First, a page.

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Tuesday, August 3, 2010

I took a break from motor work to waterjet stuff.

Battery box sides.

Remember how I hate acrylic?

I redid everything with polycarb:
Polycarbonate hall boards.

Inner-side hub cap caps.
Inner and outer side spacers. Polycarb>acrylic.
  I cut more alignment pins, too: 

Dull dremel bit = burnt steel.
 I also press-fit the rest of the hubs/stators:

The two shorter ones are for the rear truck. See Design Review Document for why.

Next, I did the mill work on the battery box sides and end pieces. This included lots of holes:
Note:  a lot of the dimensions are wrong...old pic.

Both side pieces clamped together and clamped to a support beam.

The twist clamps got in the way, so...
...Much better.

Attempting to put holes in the end of a side piece. The drill bit tracked like crazy.

In retrospect, it would have been much easier to machine the battery box if the end pieces were between the sides, instead of the way it is now. The reason I designed it this way was so any frontal impact forces would not put sheer force on the bolts holding the ends/sides of the battery box together. Drilling the holes into the ends of the side pieces was far from trivial. The drill press table had to be swiveled to the exact location, then the piece had to be squared up and tightened down. Even then, the drill bit tracked badly, I think because the sides of the drill press table are not square. Anyways, it should be good enough...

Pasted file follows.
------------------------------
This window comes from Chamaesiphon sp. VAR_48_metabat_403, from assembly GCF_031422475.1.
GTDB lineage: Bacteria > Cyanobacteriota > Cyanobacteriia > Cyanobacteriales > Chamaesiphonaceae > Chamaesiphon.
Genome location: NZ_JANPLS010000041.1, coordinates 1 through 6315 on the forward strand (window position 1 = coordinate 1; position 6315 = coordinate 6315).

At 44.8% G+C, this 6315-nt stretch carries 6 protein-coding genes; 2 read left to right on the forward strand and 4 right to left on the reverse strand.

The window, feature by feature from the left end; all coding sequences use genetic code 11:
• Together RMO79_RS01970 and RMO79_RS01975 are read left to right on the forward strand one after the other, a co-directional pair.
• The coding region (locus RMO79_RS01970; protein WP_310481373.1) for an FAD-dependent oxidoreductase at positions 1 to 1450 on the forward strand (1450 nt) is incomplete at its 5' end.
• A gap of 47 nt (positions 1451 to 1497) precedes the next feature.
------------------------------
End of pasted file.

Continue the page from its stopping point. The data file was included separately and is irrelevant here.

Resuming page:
Skid plate material.
I had two choice for skid plates. I order a 12X24" sheet of 1/8" aluminum and of .09" steel from Speedy Metals. After doing some math, it turned out I'd save about 2.5lbs by going with the aluminum. While the steel would have been a lot stronger, I thought the aluminum would be sufficient; if I were to hit something requiring the extra strength of the steel, I'd probably be in pretty bad shape anyways. 

Battery box!
 Stuff left to do on the battery box: 
1. Drill and countersink the skid plate.
2. Tap lots of holes.
3. Figure out all component locations.
4. Mount to deck.
5. Seal/waterproof.

I finished winding the rest of the stators and gluing magnets into the rest of the rotors. I couldn't get the packing as tight with these three because their epoxy jobs were worse than the first one

 Work left for motors:
1. Wire hall boards.
2. Route wires.
3. Assemble. 
4. Test.
5. Configure to motor controllers (time consuming). 
6. Seal.
7. Glue tires.

So much time and so little to do...stop, wait, reverse that.

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